In 1981, Rick Springfield pulled double duty as an actor on the wildly popular ABC soap opera General Hospital and as a rock and roll star. Riding high on the success of his breakthrough album Working Class Dog, Rick toured the country, living the fantasy he first dreamed of as a boy growing up in Sydney, Australia. “There was this core innocence about the whole thing,” Rick, 74, tells Closer. “It was all very exciting.” He followed up his early success with a string of popular LPs and other hits, including “Affair of the Heart,” “Don’t Talk to Strangers,” “Love Somebody” and “Human Touch.”
The release of Automatic, Rick’s latest album, brings him full circle as a musician. He played all the guitars and keyboards on the album, and wrote some deeply personal songs he hopes will resonate with fans old and new.
You released your first solo album in the early 1970s. What do you remember most about that time?
“I’ve always been very driven. I was actually surprised [success] took so long! Coming over here was incredibly exciting. For people living overseas, America was the golden country. Getting off the plane from Australia in Hawaii, seeing Pearl Harbor, getting to Hollywood and seeing the sign for the first time. I used to write to people in Australia I hardly knew just so that I could have the return address of “Hollywood, CA.”
So, America was a dream of yours?
“Sure. People who live here have no idea what that’s like coming from another country to suddenly be in America. Every song you grew up with is linked to America. There are all the movies. It just felt like coming to Disneyland for the first time for me. It was incredible, mind-blowing for a kid from Australia.”
Your new album, ‘Automatic’, is very personal.
“There are a couple of songs on it about friends. You have to get that inspiration from somewhere. This album developed differently. Before, I’d write records. This time I wrote a song and went to record it straight away. It inspired me further that I had one [song] and an idea for another. I’m not the kind of guy that can write from 9 to 5. I’ve got to feel like I have something to write about.”
The album is dedicated to your longtime soundman Matty Spindel, who passed away last year.
“His loss is something that will be felt by me, my band and the entire touring family for a long, long time. I wrote the song for him “She Walks With the Angels.” I used the feminine because he was very in touch with that side of himself. There are secret references all through the song that are very Matty.”
You’ve been recording and touring for most of your life. I’m sure that’s created a pretty extensive fan base.
“We certainly have hard-core fans. It is also great when people bring their kids to the shows. However, I’m always just happy if anybody shows up. I love to play guitar, and I play to connect with people.”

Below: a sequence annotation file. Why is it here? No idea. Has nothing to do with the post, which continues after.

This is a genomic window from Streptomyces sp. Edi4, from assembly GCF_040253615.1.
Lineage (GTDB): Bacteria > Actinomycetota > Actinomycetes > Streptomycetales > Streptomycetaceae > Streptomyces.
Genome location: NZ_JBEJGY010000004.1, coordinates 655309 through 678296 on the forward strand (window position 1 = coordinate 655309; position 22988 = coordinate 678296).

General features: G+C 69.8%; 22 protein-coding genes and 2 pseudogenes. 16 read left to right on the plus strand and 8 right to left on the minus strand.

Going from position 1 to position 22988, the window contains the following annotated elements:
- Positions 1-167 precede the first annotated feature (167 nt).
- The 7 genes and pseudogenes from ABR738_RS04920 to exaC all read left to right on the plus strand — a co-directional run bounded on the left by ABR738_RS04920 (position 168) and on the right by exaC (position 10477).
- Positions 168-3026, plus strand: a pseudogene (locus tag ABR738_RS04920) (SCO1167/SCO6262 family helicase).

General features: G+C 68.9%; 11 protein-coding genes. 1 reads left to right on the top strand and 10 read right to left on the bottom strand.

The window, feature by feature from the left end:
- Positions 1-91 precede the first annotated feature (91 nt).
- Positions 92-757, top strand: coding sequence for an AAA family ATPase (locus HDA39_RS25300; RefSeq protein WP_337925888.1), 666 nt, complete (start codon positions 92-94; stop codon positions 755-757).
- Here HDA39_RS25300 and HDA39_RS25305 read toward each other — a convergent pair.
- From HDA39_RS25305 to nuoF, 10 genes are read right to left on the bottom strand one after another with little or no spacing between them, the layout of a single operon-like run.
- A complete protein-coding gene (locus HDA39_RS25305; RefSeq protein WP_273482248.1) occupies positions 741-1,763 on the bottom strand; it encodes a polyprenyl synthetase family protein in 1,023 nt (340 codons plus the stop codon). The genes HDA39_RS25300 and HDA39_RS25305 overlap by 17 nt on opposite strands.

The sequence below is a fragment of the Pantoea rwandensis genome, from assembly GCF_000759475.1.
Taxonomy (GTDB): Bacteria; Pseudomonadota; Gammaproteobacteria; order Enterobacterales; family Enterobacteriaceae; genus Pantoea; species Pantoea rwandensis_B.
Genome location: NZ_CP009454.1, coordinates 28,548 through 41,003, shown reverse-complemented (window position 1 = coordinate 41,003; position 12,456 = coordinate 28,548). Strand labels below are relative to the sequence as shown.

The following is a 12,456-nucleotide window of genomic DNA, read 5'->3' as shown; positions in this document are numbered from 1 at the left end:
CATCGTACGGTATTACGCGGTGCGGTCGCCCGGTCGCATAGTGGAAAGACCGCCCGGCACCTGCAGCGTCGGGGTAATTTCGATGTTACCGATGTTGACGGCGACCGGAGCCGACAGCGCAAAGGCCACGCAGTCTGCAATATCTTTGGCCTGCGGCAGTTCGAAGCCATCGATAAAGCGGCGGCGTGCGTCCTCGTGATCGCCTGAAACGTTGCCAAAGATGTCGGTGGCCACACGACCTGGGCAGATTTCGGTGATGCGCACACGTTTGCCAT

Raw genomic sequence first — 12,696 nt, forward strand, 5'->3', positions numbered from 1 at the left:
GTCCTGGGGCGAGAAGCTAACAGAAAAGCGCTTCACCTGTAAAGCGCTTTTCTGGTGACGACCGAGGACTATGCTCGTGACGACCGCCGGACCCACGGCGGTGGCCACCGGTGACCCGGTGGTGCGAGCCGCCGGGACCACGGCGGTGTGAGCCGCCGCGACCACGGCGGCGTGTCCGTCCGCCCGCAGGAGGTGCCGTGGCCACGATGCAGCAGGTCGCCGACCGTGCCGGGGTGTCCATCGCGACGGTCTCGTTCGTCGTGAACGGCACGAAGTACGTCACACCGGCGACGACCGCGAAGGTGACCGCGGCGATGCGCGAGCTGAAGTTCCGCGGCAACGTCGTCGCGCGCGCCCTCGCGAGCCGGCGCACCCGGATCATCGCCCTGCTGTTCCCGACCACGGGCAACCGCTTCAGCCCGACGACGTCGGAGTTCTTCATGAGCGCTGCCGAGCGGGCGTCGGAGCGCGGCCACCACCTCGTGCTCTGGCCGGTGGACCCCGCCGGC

You’re headlining the I Want My ’80s tour through the end of the year. How’s it going?
“Great. I’m doing this tour with the Hooters, Paul Young and Tommy Tutone. It reminds me of when I was a kid. I used to go and see shows and they’d be five bands. That’s how I saw the Beatles for the first time. I loved that. This type of package tour brings that whole vibe back.”
Your 1981 album ‘Working Class Dog’ and the hit “Jessie’s Girl” were a huge breakthrough for you. Tell us about Ron, your dog, who appeared on the album cover.
“Ron was a fantastic animal. He came to me at the right time. I was splitting up from a girlfriend and just met the girl who would become my wife. At the same time, I landed the General Hospital role [of Dr. Noah Drake] and I was about to start recording Working Class Dog.”
How did you like working on ‘General Hospital’?
“I was only on it for about 18 months, but it was a high point. It was the most popular soap opera ever. Elizabeth Taylor even guest-starred in it.”
You recently turned 74. What do you like best about being the age you are now?
“I see my age now, and I’m like, ‘Wow!’ When I look back, although there are things I’d change, if I did I wouldn’t be where I am right now. I’ve made mistakes and done stupid things, but as long as I’m healthy, I can keep doing what I love. That’s the key for me. Now I try to just be a better version of myself in every aspect. In writing and performing. In being a good human being and being spiritual. I don’t have a list of stuff that I crossed off, that I’ve done like a bucket list.”
No bucket list?
You met Elvis Presley? Do tell!
“I was flying back to the United States from Australia in ’72. Elvis was in the front of the plane wearing a powder blue suit. I liked him, but I wasn’t a giant fan. My girlfriend was. So, before the plane landed, he walked back and signed autographs for everyone. So, we talked for a bit.”
How about Paul McCartney?
“I met him a couple of times in different places. But that was great because he was my focus as a young man and musician. Meeting him was really memorable.”
In your memoir, you wrote about your battle with depression. Are you happier today?
“It’s always a struggle. A happy life, I think, is kind of pointless. You have moments of happiness. Sure. Life is tough for everybody. Every single person in the world has battled the darkness of their mind. I think the most important thing to being happy is finding someone you connect with to spend your life with.”